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Division by Central Tendency (Median)



This procedure scales the values across samples (gene chips) so that the median of each sample is equivalent. This is done for all samples.

This scaling is useful if you have reason to believe that the most genes will be relatively unchanged, but there may be non-biological sample-dependent factors influencing the raw measurements. Similarly, if you expect a large number of genes to be perturbed but both up- and down-regulation are equally likely, then this would be a reasonable operation.

The greater the fraction of responding genes in your dataset, the less reliable is this scaling. For instance, if your data has been pre-filtered to retain only genes known to be affected by the experimental conditions, then this normalization may introduce undesirable distortions into your data. We therefore recommend that you apply this normalization before any variation filtering.

This normalization is usually only meaningful if applied to count data. We do not recommend applying this normalization to ratio data or data which has already been subject to a logarithm transformation, both of which may yield zero or negative values. Applying median scaling to samples with negative medians may yield drastically distorted data. Applying median scaling to samples with zero or near-zero medians will cause GeneLinkerô to fail to complete the operation, and generate an error message.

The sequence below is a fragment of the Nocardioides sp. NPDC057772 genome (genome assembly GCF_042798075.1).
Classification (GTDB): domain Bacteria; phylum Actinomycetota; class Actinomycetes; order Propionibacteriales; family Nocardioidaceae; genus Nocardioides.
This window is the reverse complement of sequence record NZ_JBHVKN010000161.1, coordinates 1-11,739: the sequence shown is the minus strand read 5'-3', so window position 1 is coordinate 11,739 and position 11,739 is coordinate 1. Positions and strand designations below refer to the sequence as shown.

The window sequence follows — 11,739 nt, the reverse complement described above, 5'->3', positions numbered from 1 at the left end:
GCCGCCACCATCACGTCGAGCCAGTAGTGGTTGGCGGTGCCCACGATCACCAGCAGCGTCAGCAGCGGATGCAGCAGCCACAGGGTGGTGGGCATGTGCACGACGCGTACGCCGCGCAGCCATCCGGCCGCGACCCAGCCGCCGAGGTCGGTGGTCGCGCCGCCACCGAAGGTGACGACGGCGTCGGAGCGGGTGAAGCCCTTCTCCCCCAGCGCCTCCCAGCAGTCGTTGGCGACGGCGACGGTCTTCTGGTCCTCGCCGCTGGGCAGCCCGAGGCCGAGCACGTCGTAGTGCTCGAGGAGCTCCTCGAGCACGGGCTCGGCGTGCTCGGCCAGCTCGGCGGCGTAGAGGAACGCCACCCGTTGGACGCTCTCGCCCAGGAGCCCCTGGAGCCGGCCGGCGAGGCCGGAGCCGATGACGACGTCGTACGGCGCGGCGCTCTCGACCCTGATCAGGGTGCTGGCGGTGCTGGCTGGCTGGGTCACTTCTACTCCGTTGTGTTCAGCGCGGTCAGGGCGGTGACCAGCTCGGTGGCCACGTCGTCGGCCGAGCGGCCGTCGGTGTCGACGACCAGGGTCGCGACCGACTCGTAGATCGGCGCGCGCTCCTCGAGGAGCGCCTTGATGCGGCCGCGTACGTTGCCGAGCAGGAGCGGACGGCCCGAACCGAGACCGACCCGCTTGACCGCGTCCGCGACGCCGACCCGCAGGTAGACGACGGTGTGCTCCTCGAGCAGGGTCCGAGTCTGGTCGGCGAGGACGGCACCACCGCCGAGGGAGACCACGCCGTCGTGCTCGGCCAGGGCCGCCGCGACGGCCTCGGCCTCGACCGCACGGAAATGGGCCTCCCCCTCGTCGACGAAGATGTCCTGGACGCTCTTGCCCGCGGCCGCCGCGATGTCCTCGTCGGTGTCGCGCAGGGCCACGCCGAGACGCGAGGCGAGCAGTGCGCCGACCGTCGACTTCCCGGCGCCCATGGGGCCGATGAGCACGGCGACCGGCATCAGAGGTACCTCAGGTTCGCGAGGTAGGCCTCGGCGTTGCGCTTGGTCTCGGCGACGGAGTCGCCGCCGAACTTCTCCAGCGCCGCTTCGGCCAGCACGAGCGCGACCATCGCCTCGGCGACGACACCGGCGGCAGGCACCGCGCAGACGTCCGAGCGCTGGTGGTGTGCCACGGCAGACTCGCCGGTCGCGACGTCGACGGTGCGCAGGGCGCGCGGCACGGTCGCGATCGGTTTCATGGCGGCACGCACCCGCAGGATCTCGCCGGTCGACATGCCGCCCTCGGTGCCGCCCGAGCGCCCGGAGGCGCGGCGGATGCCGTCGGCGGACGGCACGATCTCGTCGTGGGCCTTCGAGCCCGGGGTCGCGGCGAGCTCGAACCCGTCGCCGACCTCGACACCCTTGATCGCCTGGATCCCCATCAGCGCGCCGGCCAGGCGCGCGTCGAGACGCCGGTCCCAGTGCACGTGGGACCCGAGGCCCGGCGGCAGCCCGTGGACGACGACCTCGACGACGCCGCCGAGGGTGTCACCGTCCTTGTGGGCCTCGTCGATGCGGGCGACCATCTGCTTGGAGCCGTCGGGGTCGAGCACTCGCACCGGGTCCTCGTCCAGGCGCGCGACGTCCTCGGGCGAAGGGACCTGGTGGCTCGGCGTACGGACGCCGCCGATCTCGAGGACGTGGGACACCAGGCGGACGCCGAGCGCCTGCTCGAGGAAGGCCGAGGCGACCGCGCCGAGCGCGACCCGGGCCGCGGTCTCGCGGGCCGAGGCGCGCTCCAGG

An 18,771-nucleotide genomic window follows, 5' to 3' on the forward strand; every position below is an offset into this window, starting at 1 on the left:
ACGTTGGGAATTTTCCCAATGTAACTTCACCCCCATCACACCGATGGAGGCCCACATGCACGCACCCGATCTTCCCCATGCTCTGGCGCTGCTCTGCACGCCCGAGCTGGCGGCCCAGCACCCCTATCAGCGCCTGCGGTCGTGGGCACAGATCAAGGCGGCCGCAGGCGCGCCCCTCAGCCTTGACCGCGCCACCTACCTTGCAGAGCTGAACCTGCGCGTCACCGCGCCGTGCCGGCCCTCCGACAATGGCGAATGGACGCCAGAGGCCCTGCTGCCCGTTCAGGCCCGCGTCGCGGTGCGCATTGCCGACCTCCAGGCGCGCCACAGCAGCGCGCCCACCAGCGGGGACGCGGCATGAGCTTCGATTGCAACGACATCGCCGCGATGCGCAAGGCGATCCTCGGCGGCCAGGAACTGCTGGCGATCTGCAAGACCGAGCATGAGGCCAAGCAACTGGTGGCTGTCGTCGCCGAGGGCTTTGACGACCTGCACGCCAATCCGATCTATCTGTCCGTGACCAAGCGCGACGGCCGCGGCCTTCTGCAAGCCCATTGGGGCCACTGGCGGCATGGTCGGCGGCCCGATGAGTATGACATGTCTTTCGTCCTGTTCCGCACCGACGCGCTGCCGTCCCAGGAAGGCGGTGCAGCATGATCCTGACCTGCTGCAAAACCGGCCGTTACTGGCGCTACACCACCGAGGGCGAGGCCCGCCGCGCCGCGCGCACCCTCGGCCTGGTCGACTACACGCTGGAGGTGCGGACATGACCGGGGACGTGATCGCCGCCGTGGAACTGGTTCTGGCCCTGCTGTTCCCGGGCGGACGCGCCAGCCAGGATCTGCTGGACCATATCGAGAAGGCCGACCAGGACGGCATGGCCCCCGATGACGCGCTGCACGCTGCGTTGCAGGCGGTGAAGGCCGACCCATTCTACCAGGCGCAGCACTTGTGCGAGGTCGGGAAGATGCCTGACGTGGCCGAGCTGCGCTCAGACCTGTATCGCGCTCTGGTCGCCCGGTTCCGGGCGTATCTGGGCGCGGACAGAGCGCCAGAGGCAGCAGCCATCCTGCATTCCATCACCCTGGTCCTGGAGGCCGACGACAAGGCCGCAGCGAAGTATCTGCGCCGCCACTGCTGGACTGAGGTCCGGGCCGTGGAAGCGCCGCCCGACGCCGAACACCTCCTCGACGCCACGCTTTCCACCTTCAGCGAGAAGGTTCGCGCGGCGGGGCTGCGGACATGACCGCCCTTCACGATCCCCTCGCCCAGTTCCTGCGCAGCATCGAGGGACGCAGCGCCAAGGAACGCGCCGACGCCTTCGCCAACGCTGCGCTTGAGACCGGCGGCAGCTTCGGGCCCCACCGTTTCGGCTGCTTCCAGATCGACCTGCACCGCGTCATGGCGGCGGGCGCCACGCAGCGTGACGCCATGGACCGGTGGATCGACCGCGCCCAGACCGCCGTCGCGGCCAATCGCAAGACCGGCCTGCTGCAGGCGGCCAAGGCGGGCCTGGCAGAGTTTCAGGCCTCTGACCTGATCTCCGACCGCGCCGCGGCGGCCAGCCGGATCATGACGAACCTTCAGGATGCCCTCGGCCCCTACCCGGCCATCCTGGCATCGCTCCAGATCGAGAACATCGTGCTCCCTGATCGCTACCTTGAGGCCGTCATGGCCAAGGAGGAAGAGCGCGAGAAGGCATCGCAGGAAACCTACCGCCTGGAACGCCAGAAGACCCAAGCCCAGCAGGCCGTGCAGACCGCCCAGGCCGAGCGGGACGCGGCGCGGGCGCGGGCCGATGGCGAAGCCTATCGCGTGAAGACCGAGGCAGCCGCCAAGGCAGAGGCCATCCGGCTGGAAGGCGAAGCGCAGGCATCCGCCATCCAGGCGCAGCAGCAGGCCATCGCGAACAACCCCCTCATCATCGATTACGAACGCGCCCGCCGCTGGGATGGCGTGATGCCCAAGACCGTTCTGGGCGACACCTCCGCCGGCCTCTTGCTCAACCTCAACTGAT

Median scaling is similar in principle to mean scaling, but the median is less susceptible to outliers and therefore preferred.

Before clustering, it is recommended that standardization be performed after median scaling. Median scaling makes the scales of the chips approximately equivalent, but genes may still differ in scale and standardization can address this.



1. Click a complete dataset in the Experiments navigator. The item is highlighted.

2. Click the Normalize toolbar icon , or select Normalize from the Data menu, or right-click the item and select Normalize from the shortcut menu. The first Normalization dialog is displayed.

3. Double-click the Sample Scaling radio button, or click it and click Next . The second Normalization dialog is displayed.

4. Select Central Tendency as the Scaling Type.

5. Set the Central Tendency to Median.

6. Set the Arbitrary New Median to the value to which the sample medians should be scaled. The total intensity of each sample after scaling will be this number times the number of genes in the dataset.

7. Click Finish. The Experiment Progress dialog is displayed. It is dynamically updated as the Median Scaling Normalization operation is performed. To cancel the Median Scaling Normalization operation, click the Cancel button.


Related Topics:

Normalization Overview

Filtering Overview

Clustering Overview